Greek Australian filmmakers to launch new series about Greeks of Magna Graecia

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Greece’s Independence Day reminds us that millions of Greeks have been living abroad for the past 3,000 years.

This has prompted filmmakers Billy Cotsis and Basil Genimahaliotis to seek out these Greek community pockets and document how they remain in touch with their Greek heritage.

The Pallaconian Brotherhood announced that they will be joined by Billy Cotsis and Basil Genimahaliotis on the March 26 at 7PM to discuss their careers in international documentary filmmaking, with a particular focus on their work related to the Greek people (Greko/Griko) of Southern Italy (Magna Graecia).

Cotsis has visited almost 60 countries to see the Greek communities, 80 Greek islands, written over 350 articles, five books, and has (since 2012) created 18 short film and documentary projects, as well as managing his own blog https://herculean.wordpress.com/.

“The Pallaconian Youth have a passion for supporting the stories, ideas and people that help make Hellenism thrive around the world, and we see a great story in the work of Billy and Basil that needs to be told,” Miltiadis Paikopoulos, president of Pallaconian Youth said.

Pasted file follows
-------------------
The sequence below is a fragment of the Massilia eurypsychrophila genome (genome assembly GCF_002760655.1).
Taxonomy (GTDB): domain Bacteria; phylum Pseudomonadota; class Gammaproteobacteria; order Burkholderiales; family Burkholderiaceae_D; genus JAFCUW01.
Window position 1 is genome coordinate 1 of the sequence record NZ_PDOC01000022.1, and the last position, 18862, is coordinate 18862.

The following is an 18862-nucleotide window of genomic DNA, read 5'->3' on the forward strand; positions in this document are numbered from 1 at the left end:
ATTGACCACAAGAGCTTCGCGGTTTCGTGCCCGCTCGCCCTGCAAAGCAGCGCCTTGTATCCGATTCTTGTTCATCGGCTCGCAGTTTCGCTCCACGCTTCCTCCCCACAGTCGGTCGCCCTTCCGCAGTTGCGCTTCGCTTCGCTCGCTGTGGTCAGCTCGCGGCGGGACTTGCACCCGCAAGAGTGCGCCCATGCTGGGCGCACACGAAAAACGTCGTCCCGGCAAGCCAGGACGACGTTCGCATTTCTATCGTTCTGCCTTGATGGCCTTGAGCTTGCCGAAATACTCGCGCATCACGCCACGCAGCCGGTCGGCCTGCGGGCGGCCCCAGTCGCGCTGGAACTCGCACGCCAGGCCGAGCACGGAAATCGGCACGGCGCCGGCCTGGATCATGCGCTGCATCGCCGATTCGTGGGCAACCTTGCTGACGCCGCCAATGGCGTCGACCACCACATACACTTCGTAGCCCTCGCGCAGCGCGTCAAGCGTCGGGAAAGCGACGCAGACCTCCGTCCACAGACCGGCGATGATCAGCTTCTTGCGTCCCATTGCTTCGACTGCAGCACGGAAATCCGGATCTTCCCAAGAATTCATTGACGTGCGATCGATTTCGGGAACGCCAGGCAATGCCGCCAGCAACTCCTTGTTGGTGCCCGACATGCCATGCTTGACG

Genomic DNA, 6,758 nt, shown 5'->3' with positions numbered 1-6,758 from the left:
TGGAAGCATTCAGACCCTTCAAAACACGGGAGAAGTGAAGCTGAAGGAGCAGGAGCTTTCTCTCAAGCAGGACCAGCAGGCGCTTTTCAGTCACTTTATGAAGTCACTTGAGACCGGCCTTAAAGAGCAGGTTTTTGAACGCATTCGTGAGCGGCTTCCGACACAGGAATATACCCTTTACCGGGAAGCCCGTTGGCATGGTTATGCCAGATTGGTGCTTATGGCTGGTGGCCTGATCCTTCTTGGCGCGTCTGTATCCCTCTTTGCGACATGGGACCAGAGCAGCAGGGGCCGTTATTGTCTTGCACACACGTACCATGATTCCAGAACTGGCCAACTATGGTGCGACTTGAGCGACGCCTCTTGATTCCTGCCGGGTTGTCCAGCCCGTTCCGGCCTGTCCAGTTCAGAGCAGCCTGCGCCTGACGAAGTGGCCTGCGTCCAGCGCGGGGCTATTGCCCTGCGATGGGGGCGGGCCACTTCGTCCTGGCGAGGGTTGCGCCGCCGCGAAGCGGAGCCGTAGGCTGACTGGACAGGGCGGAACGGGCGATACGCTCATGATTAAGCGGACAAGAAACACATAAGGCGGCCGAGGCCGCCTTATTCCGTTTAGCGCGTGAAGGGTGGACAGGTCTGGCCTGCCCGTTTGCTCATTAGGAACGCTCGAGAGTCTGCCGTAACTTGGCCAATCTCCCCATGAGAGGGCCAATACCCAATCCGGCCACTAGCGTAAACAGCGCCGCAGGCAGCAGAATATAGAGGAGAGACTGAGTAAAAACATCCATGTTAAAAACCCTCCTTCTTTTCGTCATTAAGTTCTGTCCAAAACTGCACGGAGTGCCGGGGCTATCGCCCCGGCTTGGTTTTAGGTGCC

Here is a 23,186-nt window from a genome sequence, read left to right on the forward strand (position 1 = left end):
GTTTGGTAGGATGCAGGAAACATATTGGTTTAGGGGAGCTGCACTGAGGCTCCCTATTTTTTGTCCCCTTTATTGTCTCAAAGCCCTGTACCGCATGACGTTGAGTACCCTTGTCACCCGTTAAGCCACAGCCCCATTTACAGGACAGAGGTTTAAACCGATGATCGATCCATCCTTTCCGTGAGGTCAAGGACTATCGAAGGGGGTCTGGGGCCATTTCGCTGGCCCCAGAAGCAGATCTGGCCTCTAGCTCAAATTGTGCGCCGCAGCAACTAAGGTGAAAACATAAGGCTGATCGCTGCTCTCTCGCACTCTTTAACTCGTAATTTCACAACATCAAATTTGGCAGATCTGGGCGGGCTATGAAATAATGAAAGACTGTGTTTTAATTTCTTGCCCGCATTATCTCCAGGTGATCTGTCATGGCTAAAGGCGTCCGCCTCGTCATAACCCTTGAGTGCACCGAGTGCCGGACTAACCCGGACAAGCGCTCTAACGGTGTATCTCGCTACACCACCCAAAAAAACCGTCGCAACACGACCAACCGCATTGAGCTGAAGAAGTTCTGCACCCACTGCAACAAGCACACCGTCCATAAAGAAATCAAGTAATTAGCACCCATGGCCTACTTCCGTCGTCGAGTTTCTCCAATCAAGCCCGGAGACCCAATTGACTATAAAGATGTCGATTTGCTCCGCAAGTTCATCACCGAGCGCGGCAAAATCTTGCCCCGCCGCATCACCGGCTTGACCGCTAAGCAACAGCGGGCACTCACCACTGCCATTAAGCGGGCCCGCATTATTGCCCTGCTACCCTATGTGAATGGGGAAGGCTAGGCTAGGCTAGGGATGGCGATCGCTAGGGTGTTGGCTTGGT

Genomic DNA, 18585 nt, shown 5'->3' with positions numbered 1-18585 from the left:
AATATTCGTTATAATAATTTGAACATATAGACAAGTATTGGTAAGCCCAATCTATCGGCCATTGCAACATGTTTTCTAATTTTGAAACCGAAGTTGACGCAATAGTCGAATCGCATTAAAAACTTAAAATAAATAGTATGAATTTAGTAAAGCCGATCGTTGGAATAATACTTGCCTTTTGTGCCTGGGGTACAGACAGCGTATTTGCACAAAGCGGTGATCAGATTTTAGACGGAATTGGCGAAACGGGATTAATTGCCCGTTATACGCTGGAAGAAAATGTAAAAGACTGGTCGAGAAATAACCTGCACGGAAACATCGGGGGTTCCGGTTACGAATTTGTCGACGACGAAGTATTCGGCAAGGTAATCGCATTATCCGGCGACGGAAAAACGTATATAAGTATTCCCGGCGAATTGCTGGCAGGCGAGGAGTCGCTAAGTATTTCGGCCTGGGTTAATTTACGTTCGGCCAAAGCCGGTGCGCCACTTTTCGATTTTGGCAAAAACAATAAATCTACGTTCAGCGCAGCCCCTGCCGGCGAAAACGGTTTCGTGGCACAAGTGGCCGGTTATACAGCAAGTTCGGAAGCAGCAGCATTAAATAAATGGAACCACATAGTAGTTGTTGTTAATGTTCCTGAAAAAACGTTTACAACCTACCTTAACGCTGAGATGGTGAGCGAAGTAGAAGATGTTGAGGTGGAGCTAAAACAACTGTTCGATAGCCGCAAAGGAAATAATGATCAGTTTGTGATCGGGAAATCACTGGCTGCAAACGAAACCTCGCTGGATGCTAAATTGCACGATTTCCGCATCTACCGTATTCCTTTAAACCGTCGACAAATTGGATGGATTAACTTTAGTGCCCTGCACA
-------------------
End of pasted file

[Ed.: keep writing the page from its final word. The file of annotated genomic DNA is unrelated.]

“Their work, promoting the vivid culture and history of the Greeks of Southern Italy (Magna Graecia) is a part of the living fabric of Hellenism that our ancestors fought so hard to preserve in 1821.

“The freedom to be Greek, and to spread Hellenism, is a gift that we must nourish and grow; I certainly feel that these two have helped grow Hellenism, and am proud to support them and their future projects, and I hope all who listen to our interview on the 26th feel the same way”.

The Palloconian Youth will chat with the filmmakers and play some samples of their recent work via zoom and Facebook. The public will be welcome to ask additional questions.

This is a prelude to an onsite presentation of Magna Graecia: the Greko of Calabria in Melbourne in September by the Palloconian Brotherhood.

As Australians reflect on what it means to be a Greek and the importance of 25 March, Mr Paikopoulos goes on to say:

“Although not discussed as widely or often as I’d like, the contributions of the Laconians and the region of Laconia were instrumental to the declaration of Greek Independence, and our successful liberation from the Ottoman Turks.”

“From 1453 – 1821, the Laconians had been involved in almost every major attempt at rebellion or independence and epanastasi was declared at Areopolis by the Laconians on the 17th of March 1821, over a week in advance of the 25th of March.

“Hopefully through the lectures, interviews and events that our association has organised, the Laconian efforts for Greek freedom will be made accessible to a broader range of people.”

Zoom link here: https://bit.ly/3tX9fTZ

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